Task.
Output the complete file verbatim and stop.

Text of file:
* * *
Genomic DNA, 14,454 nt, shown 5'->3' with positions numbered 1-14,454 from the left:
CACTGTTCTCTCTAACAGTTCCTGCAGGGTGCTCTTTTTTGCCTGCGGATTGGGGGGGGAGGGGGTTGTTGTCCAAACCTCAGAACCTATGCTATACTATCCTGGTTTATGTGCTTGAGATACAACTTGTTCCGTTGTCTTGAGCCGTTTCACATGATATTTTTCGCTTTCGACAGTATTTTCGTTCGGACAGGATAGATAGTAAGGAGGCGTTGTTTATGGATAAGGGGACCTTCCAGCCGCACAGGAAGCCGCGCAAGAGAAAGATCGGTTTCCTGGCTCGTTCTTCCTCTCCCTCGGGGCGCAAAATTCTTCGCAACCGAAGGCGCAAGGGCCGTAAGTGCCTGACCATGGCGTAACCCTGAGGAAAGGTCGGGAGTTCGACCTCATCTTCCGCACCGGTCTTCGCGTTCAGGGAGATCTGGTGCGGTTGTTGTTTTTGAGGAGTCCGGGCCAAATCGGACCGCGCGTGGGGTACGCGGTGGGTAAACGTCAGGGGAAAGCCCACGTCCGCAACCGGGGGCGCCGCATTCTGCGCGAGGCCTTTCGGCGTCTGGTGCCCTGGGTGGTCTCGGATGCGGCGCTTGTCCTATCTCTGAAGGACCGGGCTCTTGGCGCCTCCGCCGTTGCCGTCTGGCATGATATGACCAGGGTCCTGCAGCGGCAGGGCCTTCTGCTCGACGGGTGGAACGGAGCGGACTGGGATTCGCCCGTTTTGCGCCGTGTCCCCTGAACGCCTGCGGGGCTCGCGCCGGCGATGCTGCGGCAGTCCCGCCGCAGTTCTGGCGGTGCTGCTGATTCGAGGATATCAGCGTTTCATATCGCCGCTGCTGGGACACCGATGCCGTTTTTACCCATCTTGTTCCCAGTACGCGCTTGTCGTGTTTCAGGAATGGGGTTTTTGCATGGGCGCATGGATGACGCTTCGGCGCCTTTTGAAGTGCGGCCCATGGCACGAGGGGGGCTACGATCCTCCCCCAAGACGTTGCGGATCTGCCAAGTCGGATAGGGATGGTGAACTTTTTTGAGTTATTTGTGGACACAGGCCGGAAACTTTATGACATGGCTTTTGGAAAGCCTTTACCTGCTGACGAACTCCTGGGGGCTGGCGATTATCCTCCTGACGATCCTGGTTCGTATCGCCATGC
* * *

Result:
Genomic DNA, 14,454 nt, shown 5'->3' with positions numbered 1-14,454 from the left:
CACTGTTCTCTCTAACAGTTCCTGCAGGGTGCTCTTTTTTGCCTGCGGATTGGGGGGGGAGGGGGTTGTTGTCCAAACCTCAGAACCTATGCTATACTATCCTGGTTTATGTGCTTGAGATACAACTTGTTCCGTTGTCTTGAGCCGTTTCACATGATATTTTTCGCTTTCGACAGTATTTTCGTTCGGACAGGATAGATAGTAAGGAGGCGTTGTTTATGGATAAGGGGACCTTCCAGCCGCACAGGAAGCCGCGCAAGAGAAAGATCGGTTTCCTGGCTCGTTCTTCCTCTCCCTCGGGGCGCAAAATTCTTCGCAACCGAAGGCGCAAGGGCCGTAAGTGCCTGACCATGGCGTAACCCTGAGGAAAGGTCGGGAGTTCGACCTCATCTTCCGCACCGGTCTTCGCGTTCAGGGAGATCTGGTGCGGTTGTTGTTTTTGAGGAGTCCGGGCCAAATCGGACCGCGCGTGGGGTACGCGGTGGGTAAACGTCAGGGGAAAGCCCACGTCCGCAACCGGGGGCGCCGCATTCTGCGCGAGGCCTTTCGGCGTCTGGTGCCCTGGGTGGTCTCGGATGCGGCGCTTGTCCTATCTCTGAAGGACCGGGCTCTTGGCGCCTCCGCCGTTGCCGTCTGGCATGATATGACCAGGGTCCTGCAGCGGCAGGGCCTTCTGCTCGACGGGTGGAACGGAGCGGACTGGGATTCGCCCGTTTTGCGCCGTGTCCCCTGAACGCCTGCGGGGCTCGCGCCGGCGATGCTGCGGCAGTCCCGCCGCAGTTCTGGCGGTGCTGCTGATTCGAGGATATCAGCGTTTCATATCGCCGCTGCTGGGACACCGATGCCGTTTTTACCCATCTTGTTCCCAGTACGCGCTTGTCGTGTTTCAGGAATGGGGTTTTTGCATGGGCGCATGGATGACGCTTCGGCGCCTTTTGAAGTGCGGCCCATGGCACGAGGGGGGCTACGATCCTCCCCCAAGACGTTGCGGATCTGCCAAGTCGGATAGGGATGGTGAACTTTTTTGAGTTATTTGTGGACACAGGCCGGAAACTTTATGACATGGCTTTTGGAAAGCCTTTACCTGCTGACGAACTCCTGGGGGCTGGCGATTATCCTCCTGACGATCCTGGTTCGTATCGCCATGC